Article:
“Agricultural tourism is a big one,” Stolzenburg said, defining agricultural tourism as “where you would have some sort of farm operation that invites the public in to buy their products and see how their operation works. This could be a U-pick operation, a dude ranch, farm tours, greenhouse plant growers, specialty farms.”

Wellington’s Herbs and Spices in Schoharie is one such operation.

“They grow herbs and have a gift shop; that’s part of an agricultural-tourist operation,” Stolzenburg said. “They bring the public to them to sell their product on the site.”

These fields of flavor sit atop a hill with a view of the Schoharie Valley; the Hilltowns offer a wealth of visual pleasures as well, which is a point of pride among many Hilltowners.

Kinderhook also uses agri-tourism in the way that Miller envisions it in the Hilltowns. According to www.ILoveNY.com, the official website for tourism in New York State, “Agriculture now plays a large part in Kinderhook’s economy with several pick-your-own farms and farmers’ markets that offer produce from spring to fall.”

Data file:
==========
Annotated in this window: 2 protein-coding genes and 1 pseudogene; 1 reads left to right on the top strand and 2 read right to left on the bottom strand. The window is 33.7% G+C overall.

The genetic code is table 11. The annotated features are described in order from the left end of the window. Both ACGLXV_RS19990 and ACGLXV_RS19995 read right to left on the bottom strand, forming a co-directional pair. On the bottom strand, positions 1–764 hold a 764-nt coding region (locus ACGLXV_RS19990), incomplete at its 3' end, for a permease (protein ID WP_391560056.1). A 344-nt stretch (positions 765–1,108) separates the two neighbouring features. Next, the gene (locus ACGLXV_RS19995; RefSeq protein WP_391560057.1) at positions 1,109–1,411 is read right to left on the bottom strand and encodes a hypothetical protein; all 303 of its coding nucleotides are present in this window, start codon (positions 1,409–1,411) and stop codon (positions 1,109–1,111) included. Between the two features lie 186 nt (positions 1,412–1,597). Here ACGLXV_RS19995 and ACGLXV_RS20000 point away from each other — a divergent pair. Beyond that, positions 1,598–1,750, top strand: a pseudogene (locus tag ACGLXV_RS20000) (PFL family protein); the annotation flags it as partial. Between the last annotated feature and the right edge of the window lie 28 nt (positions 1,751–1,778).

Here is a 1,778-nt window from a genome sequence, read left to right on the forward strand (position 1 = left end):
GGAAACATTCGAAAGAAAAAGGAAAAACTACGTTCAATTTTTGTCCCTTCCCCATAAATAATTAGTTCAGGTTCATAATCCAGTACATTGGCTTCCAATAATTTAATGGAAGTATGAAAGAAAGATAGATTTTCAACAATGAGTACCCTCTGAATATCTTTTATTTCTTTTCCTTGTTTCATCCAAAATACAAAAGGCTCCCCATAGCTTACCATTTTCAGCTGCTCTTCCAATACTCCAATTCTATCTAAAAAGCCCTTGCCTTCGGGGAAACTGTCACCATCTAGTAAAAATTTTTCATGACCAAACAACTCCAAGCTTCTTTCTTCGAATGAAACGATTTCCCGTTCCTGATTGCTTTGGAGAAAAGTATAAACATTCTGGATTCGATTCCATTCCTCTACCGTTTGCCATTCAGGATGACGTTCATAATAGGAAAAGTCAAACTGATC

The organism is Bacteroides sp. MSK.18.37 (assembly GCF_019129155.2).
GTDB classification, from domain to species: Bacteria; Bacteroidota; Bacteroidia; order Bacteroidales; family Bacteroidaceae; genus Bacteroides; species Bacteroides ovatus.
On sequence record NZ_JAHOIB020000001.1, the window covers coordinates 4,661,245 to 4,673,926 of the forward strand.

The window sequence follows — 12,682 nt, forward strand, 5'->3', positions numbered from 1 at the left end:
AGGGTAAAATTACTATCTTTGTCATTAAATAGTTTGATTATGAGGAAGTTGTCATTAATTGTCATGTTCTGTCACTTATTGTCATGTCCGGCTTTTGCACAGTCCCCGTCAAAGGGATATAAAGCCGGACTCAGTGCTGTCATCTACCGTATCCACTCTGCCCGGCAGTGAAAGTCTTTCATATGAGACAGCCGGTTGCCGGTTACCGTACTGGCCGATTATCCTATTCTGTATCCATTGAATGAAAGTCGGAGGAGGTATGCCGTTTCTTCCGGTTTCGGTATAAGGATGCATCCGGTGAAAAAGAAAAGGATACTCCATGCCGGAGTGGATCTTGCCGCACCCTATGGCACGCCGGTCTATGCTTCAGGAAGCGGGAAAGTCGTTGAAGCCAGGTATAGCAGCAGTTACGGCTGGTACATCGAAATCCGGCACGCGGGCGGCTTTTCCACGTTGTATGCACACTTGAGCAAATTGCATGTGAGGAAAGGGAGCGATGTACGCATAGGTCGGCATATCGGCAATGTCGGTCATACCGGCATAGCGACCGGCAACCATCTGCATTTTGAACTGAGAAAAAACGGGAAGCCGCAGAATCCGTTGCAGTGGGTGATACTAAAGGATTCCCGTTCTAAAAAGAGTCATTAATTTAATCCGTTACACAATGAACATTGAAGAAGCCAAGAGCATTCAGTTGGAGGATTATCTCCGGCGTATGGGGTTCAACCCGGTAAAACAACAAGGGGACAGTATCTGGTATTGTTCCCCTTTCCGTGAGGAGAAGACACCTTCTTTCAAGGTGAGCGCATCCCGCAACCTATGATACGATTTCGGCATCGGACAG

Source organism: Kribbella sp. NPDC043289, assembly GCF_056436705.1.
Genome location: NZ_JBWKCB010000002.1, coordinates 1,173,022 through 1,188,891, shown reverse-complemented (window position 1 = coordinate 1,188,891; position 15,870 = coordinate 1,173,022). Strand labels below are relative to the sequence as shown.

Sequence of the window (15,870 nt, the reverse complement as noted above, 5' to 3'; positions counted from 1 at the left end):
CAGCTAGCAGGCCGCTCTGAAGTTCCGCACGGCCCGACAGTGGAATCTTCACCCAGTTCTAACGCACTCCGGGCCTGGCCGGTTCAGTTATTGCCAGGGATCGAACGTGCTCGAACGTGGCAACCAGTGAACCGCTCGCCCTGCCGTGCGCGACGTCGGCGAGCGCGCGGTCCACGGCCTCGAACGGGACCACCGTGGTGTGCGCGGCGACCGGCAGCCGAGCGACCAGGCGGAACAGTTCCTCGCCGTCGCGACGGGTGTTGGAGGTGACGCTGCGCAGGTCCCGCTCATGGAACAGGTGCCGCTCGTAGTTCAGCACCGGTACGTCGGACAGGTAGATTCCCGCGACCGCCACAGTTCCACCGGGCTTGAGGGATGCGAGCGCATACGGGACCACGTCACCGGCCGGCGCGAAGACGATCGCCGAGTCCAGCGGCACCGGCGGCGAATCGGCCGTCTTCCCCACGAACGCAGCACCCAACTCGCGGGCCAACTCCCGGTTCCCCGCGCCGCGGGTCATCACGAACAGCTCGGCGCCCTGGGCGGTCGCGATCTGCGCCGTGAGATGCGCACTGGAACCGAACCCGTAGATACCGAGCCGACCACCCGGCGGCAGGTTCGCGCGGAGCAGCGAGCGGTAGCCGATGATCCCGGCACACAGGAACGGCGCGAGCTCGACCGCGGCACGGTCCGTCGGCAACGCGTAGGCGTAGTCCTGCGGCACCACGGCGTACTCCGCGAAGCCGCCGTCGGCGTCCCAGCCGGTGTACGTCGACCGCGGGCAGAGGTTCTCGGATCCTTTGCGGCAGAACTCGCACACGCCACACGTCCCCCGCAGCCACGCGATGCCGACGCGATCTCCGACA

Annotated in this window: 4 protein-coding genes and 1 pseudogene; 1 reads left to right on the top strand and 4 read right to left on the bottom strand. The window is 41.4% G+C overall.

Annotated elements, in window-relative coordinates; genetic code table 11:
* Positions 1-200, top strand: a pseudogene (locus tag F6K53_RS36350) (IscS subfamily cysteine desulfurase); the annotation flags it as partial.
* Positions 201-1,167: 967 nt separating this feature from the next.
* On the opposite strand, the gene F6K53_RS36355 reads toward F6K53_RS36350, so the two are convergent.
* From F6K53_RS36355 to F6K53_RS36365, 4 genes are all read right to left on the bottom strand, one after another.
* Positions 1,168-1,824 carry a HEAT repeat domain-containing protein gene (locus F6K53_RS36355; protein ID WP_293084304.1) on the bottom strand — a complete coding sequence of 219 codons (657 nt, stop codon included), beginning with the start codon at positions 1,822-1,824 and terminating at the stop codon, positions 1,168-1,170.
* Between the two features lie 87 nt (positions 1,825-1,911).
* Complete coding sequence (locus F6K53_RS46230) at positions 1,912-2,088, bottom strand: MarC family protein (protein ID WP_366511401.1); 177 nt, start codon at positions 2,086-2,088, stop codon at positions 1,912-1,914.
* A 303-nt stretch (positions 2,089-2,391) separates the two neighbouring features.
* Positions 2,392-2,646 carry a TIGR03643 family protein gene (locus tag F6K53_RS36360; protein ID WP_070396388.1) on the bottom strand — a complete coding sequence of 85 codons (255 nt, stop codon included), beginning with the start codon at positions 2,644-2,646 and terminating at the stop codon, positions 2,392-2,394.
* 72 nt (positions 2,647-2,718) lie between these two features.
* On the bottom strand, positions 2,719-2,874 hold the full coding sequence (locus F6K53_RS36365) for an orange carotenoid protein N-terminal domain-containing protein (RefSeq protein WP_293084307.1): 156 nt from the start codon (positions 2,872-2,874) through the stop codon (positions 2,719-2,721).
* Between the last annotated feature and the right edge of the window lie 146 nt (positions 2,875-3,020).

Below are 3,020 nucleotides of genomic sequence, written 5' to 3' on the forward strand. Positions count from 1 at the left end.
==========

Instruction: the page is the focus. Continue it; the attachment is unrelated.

Moreover, the town of Chatham has been looking at agri-tourism opportunities, Stolzenburg said, and she was involved in developing a comprehensive plan for Lewis County, which had “a huge component” related to economic bolstering by tourism.

“Bike trails, hike trails, access to ponds, creeks, scenic views — those can all be used for enhancing visitation,” Stolzenburg said. “The access to Partridge Run is probably a huge draw that is underutilized,” she said of the wildlife gaming preserve in Berne.